5 Easy Steps for “Caribouing” Your Deer

By Judd Cooney

Here’s why bringing your deer out whole might actually be a good idea!

Skinning a deer before gutting

Skinning the deer before gutting it keeps scavengers and predators away from your hunting area. Dog is optional. (Photo: Judd Cooney)

My hunter was unhappy about having to drag his trophy buck a couple hundred yards to the truck. When we got there, he stated in no uncertain terms that it would have been a heck of a lot easier to drag if we had gutted it on the spot.

I explained in my typical gentle way that our policy was to gut a deer on our leases only when it was in a difficult location and NEVER to eviscerate a deer  recovered near one of our foodplots or a feeding area. We have a lot of coyotes in our section of Iowa, and the last thing we want to do is attract them to our prime hunting areas. To further control these canine deer killers, my partner Sheri and I have coyote traps and snares set around our key hunting spots. A gut pile would give them a free lunch without consequences and could reduce the effectiveness of our trapping efforts.

So, we like to “caribou” our deer.

What is Caribouing?

Getting ready to gut the deer

Head, hide and legs are gone, but the guts are still in the deer. (Photo: Judd Cooney)

“Caribouing” is a term that comes from the Far North. It describes how the denizens of that inhospitable habitat process caribou with minimum fuss and mess. Once a hunter watches Sheri (she’s a world class taxidermist and experienced butcher) wield her Havalon Piranta to apply the same process to his deer, the argument about our “bring ’em out whole” policy ends immediately.

To make our job easier we’ve installed a hydraulic winch in the skinning area so one person can back a truck into the room and hang even a big buck by himself. We saw off the hind legs below the hocks, cut a hole between the bone and Achilles tendon and insert a gambrel, meat hooks or other type of hanger. If you have a lot of overhead space, removing the hind legs first is not necessary, but the low ceiling in our processing area necessitates it.

Step One: Skinning

Hang and begin skinning the deer. When Sheri gets past the hindquarters she jams her elbows and forearms against the hide and applies her full weight to pulling the hide loose. Very effective. Split the hide along the back of the front legs to the center of the brisket and then saw off the legs at the elbow joint to facilitate peeling the hide from the front legs. Pull the hide down to the base of the ears and cut off the head with the skin attached.

Step Two: The Front Half

Cut off the front shoulders and bone out the neck meat for grinding. Cut a slit in the legs and hang the front quarters on some meat hooks, a gambrel or run a cord through and hang wherever available.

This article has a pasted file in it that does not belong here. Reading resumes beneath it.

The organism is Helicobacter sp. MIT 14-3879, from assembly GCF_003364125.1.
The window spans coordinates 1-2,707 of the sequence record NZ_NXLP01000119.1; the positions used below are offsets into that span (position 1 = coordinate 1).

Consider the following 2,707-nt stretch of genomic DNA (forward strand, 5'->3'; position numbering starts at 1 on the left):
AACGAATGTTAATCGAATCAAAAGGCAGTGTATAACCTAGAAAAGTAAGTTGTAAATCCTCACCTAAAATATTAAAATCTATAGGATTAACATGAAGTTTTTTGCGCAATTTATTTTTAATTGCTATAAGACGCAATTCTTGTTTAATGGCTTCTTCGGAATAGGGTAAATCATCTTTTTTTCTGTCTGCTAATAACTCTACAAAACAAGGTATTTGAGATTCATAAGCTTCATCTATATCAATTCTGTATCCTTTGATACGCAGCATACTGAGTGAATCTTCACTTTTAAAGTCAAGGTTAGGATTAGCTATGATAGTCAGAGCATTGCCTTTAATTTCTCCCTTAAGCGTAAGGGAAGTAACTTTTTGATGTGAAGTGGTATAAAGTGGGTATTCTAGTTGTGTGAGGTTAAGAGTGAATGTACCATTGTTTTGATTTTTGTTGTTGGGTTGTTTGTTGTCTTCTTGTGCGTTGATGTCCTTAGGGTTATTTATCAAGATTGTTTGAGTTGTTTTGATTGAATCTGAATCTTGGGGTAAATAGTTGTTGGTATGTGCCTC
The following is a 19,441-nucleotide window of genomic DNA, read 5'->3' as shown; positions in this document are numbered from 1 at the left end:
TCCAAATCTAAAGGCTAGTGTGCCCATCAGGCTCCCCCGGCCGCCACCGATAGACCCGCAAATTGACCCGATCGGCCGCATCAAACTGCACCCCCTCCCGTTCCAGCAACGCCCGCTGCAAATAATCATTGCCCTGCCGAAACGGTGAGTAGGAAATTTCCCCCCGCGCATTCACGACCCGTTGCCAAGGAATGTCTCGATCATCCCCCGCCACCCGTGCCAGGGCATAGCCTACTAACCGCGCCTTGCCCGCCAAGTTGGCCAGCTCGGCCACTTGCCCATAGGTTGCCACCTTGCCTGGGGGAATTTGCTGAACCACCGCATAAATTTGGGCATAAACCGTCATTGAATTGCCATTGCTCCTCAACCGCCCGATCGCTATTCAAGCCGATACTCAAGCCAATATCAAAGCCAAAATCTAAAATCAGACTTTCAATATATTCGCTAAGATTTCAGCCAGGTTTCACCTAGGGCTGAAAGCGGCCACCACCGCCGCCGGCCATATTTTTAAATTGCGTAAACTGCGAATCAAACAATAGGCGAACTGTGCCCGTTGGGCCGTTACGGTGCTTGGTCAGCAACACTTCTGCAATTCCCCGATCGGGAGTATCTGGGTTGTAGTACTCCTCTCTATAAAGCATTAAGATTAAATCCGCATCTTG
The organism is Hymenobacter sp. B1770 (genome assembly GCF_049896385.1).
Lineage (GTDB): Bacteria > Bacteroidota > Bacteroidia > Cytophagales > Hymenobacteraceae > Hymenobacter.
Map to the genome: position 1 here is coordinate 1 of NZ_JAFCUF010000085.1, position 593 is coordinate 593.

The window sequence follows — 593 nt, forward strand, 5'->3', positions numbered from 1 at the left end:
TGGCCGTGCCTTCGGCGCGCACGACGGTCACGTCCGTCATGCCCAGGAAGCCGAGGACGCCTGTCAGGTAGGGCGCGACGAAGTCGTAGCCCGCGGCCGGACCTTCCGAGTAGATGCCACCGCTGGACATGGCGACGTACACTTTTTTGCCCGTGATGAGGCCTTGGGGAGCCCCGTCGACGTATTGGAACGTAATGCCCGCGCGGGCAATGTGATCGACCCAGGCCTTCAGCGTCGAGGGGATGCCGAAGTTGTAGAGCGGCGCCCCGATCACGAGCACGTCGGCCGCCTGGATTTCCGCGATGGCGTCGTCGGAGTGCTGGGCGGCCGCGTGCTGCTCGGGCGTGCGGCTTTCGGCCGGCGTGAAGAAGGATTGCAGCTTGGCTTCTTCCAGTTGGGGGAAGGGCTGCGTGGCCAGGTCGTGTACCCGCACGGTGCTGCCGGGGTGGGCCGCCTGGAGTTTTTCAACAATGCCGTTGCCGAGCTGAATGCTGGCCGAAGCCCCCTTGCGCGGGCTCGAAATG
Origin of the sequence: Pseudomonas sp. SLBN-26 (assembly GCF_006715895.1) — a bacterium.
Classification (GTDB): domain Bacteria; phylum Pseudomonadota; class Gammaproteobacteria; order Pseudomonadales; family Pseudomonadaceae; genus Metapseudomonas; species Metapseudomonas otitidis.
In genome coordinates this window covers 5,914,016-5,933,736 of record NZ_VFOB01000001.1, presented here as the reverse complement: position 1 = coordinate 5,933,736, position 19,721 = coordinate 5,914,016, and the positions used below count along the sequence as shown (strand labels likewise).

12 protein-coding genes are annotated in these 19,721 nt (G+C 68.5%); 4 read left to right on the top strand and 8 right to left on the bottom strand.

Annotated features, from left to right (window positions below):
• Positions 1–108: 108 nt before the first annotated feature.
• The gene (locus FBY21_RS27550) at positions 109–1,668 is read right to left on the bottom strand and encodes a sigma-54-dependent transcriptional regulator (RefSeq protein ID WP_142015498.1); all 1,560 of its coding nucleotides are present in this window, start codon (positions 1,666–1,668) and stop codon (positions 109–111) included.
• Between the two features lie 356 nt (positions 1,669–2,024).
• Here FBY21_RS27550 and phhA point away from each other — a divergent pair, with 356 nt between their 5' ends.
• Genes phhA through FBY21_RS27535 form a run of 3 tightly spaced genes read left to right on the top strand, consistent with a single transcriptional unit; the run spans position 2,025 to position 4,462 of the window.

Removing the backstraps for quartering a deer

First cut to remove the backstraps is right in front of the hindquarters. (Photo: Judd Cooney)

Step Three: Backstraps and Hindquarters

Cut the muscles crosswise in front of the hindquarters to start stripping out backstraps. Peel them using your fingers and knife to separate from the backbone and ribs until they come free. Hang on a gambrel or lay on a clean surface.

Step Four: Gutting

Carefully cut around the anus from the outside, as deeply into the pelvic canal as possible, so you can pull it from the inside through the pelvis; that way it keeps its contaminants with the innards. Next, cut through the lower belly muscle below the hindquarters and drop the intestines. Paunch far enough to finish cutting loose the bladder, intestines and anus. Drop the guts the rest of the way out, cutting loose as needed.

Step Five: Tenderloins

Gutting the quartered deer

Begin gutting the deer. (Photo: Judd Cooney)

This gut dropping operation exposes the tenderloins. They’re against the back, inside the abdominal cavity on either side of the spine. Carefully use your razor sharp Havalon hunting knife to peel these choice morsels away from the spine and lay or hang with backstraps. With the tenderloins removed, either cut or saw through the back bone just below the hanging hindquarters to fully separate guts with the carcass.

We use a plastic sled situated under the hanging carcass to drop the head, hide, carcass and guts on it. This keeps the mess off the floor and facilitates loading into the pickup bed for disposal, or pulling behind a 4-wheeler or snowmobile into the field behind the camp house for coyote bait.

Step Six: Separate Hindquarters

Use a meat saw or regular cross cut saw to cut down through the pelvis and separate the two hindquarters. Now you have four quarters ready for the butcher, or to cut up yourself.

This is a simple, methodical process, and it’s fast, neat and easy! Your meat now cools faster, has less hair on it and each piece is light enough to handle easily.


judd-cooney-head-shot-457x542About Judd Cooney:

For the past 30 years Judd has been writing and photographing full time in addition to running his guiding and outfitting operation, spending 18-20 hours a day trying to avoid working an 8-5 job. He says, “I wouldn’t change it for the world!” He has articles or photos in many of the outdoor magazines every month, covering bowhunting, muzzleloader hunting, big game, small game and predator hunting, plus turkey, waterfowl and upland game hunting. He can be reached through his website, www.JuddCooney.com.


Looking for the¬†perfect knife to skin that trophy buck? Try the all-new Havalon Piranta Black Stag – the sharpest knife you’ll ever use! Click here:

Black stag hunting knife and skinning knife

3,634 total views, 2 views today

Be Sociable, Share!
This entry was posted in Big Game Hunting, Deer Hunting, Deer Processing, Field Dressing Tips, Guest Writers, How To, Judd Cooney and tagged , , , , , . Bookmark the permalink.

Leave a Reply

Your email address will not be published. Required fields are marked *